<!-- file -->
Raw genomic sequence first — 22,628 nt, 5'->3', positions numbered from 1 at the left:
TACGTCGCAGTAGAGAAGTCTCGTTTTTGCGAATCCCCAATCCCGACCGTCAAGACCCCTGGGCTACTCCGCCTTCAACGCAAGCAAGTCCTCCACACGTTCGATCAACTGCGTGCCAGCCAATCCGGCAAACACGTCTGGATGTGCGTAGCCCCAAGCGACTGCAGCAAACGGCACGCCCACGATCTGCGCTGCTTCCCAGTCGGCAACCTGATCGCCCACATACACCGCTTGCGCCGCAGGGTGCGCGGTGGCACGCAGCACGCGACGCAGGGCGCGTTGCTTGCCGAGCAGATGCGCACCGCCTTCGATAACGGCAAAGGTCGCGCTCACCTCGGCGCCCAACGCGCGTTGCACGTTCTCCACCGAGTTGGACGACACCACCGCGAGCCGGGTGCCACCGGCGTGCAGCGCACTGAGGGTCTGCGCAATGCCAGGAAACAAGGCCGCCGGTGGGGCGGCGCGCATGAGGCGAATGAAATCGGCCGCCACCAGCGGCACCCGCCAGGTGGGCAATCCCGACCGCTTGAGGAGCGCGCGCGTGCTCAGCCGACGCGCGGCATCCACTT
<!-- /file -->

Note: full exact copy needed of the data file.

Raw genomic sequence first — 22,628 nt, 5'->3', positions numbered from 1 at the left:
TACGTCGCAGTAGAGAAGTCTCGTTTTTGCGAATCCCCAATCCCGACCGTCAAGACCCCTGGGCTACTCCGCCTTCAACGCAAGCAAGTCCTCCACACGTTCGATCAACTGCGTGCCAGCCAATCCGGCAAACACGTCTGGATGTGCGTAGCCCCAAGCGACTGCAGCAAACGGCACGCCCACGATCTGCGCTGCTTCCCAGTCGGCAACCTGATCGCCCACATACACCGCTTGCGCCGCAGGGTGCGCGGTGGCACGCAGCACGCGACGCAGGGCGCGTTGCTTGCCGAGCAGATGCGCACCGCCTTCGATAACGGCAAAGGTCGCGCTCACCTCGGCGCCCAACGCGCGTTGCACGTTCTCCACCGAGTTGGACGACACCACCGCGAGCCGGGTGCCACCGGCGTGCAGCGCACTGAGGGTCTGCGCAATGCCAGGAAACAAGGCCGCCGGTGGGGCGGCGCGCATGAGGCGAATGAAATCGGCCGCCACCAGCGGCACCCGCCAGGTGGGCAATCCCGACCGCTTGAGGAGCGCGCGCGTGCTCAGCCGACGCGCGGCATCCACTT